The Null Device


The Oxford English Dictionary is appealing to the public for help with tracing down a mysterious (and possibly pornographic) 19th-century book, from which a number of quotations used in the dictionary derive. The book, Meanderings of Memory, attributed to one “Nightlark”, is dated to 1851 and cited in 51 dictionary entries for words including “couchward” and “revirginize” (“Where that cosmetic … Shall e'er revirginize that brow's abuse”), though no copies nor any evidence of it having existed have been found:

Hurst was contacted; she expected to track the book down within 10 minutes. "That turned into half an hour, and I was no further along the line to solving it – I looked on Google Books, in the Oxford Dictionary of National Biography, in short I looked everywhere I could think of and couldn't come up with anything," said Hurst. "We're not usually completely floored, but this time we're stumped."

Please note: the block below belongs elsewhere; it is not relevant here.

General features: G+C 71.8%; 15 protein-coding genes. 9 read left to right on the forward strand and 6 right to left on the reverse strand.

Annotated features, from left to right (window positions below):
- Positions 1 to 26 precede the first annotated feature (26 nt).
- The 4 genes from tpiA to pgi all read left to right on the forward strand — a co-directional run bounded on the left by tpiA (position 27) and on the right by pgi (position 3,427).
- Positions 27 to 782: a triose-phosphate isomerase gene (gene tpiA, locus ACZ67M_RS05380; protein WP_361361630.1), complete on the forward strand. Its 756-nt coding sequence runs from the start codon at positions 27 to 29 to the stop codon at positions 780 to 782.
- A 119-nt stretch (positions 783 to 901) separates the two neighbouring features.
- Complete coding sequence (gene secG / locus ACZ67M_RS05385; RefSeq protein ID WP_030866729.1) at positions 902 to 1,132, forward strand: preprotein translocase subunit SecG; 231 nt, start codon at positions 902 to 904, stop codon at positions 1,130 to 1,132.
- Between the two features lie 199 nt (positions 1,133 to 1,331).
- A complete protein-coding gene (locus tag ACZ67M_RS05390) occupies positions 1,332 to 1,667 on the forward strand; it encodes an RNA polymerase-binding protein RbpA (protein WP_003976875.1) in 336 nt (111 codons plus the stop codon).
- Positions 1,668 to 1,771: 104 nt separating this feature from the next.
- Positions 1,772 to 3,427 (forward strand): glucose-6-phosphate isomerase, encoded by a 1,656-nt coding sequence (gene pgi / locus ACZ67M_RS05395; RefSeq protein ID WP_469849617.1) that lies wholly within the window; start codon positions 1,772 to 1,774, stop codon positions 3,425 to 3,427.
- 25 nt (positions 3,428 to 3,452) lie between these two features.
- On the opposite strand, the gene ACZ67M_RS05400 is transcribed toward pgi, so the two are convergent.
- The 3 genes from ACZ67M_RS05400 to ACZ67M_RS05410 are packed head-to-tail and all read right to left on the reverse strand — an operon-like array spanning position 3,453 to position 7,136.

The only evidence for the book's existence the OED could find was an entry in a bookseller's catalogue, which includes the description: "Written and published by a well-known connoisseur with the epigraph 'Cur potius lacrimae tibi mi Philomela placebant?'" "We naturally thought the Latin quotation would be a huge clue [but] it's not a quote from anything," said Hurst. "It means, roughly, 'why did my tears please you more, my Philomel?', and Philomela is another name for a nightingale." The book's author, meanwhile, is "Nightlark", she pointed out.

(via MeFi) books history literature mysteries 1